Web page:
The chaos we have experienced this year – and will continue to experience for the foreseeable future – has been an incredible drag on personal and corporate productivity. How does one manage their time and the time of others in the midst of such uncertainty?

As strange as it may sound, grieving offers a strategic advantage to the Christian leader who will go there and subsequently help their spheres of influence do the same. God is calling us to more – to a higher level of glory (and kingdom productivity). To get there, we must grieve.

Chaos can be confusing and distracting, drawing us away from God’s purpose in our lives. It can become overwhelming and discouraging, threatening to destroy our destiny as kingdom citizens. In other words, we become unproductive.

On the other hand, chaos can be used by God to clarify and concentrate our focus, while empowering and encouraging us for kingdom assignments – the good works God prepared for us to walk in (Ephesians 2:10). Furthermore, God intends for chaos to draw us closer to Himself and transform us into the image of His Son’s glory.

But we all, with unveiled face, beholding as in a mirror the glory of the Lord, are being transformed into the same image from glory to glory, just as by the Spirit of the Lord. 2Corinthians 3:18

Consider the ugly, leaf-bound, and leaf-eating caterpillar who metamorphoos into a beautiful, free-flying, and nectar-eating butterfly (the Greek for transform is metamorphoo). Dying to his old way and form, the caterpillar becomes a glorious new form of God’s creation.

Similarly, God will use the chaos of this decade to dramatically transform the individuals, families, and fellowships who keep their eyes focused on the Lord and their minds set on things above. The Holy Spirit waits for God’s people to submit to His transforming – metamorphoo’ing – work.

Our response to God’s call requires leaving something behind. Many times, it is security, long held beliefs, routines, even people and places we have grown to love. Rarely does this call not involve a dying to ourselves.

So, there must be grieving.

Grieving is not something most people readily embrace because we associate it with negative events. I am encouraging you to see grieving as the grace God has provided for all His children. Knowing our weaknesses, He has given us the process of grieving that we might more easily and productively walk through the transformation required for our next assignment.

Here are four benefits of grieving:

  1. It prepares you to let go – making the first step possible. Saying goodbye is a liberating and empowering experience. Even when you don’t know what you are leaving, offering up your “whatever” to God releases His grace for the journey.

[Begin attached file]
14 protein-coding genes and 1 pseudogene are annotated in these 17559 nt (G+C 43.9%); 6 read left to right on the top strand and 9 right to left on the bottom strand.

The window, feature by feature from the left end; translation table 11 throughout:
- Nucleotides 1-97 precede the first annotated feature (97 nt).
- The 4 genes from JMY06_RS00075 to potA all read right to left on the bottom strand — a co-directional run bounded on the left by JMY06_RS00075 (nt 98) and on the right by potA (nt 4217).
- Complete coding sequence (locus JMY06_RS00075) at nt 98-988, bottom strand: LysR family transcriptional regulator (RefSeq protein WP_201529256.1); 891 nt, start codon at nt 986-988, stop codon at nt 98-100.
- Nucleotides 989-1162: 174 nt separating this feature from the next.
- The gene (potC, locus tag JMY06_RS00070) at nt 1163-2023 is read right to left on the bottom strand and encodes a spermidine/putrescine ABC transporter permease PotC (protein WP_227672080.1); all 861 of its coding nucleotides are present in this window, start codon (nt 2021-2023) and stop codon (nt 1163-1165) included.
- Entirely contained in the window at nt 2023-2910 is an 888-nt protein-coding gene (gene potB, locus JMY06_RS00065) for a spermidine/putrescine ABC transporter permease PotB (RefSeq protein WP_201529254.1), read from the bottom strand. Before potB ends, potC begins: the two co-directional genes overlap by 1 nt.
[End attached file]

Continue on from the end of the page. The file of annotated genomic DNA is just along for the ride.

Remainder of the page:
2. It allows you to keep your face turned in the right direction. God designed us to face toward the direction our feet are taking us; so that we avoid tripping over obstacles and running into others. Those that keep looking back have a tough time finding God’s path (and beholding the Lord).
  3. It makes future grieving easier, as God calls you to let go of more. Transformation is an iterative process. Dying to ourselves – that God might be our all-in-all – is not a onetime event (and this is God’s mercy). As God proves Himself faithful in our letting go, we grow to trust Him for more.
  4. Grieving liberates us from ourselves, that we might help others grieve. Those “others” are likely the people God has called us to run with, into the chaos and beyond.

Perhaps the most important thing I have learned about grieving is that it is a relational activity. God uses it to build our relationship with Him and others. Consequently, the beginning point for our grieving must be prayer. Both the PAPA Prayer (Crabb, 2006) and the prayer of Psalm 139:23-24 will be helpful in this regard.

Search me, O God, and know my heart;
Try me, and know my anxieties;
And see if there is any wicked way in me,
And lead me in the way everlasting.

So, when you are ready to take the first step in your adventure towards more, ask God to reveal something that you need to leave behind – something that will allow you to practice the grieving process. He will meet you there.

God bless you with wisdom and grace to grieve your loss and help others to do the same.

Humbly yours and forever His,


Crabb, L. (2006). The PAPA Prayer. Brentwood, TN: Integrity Publishers.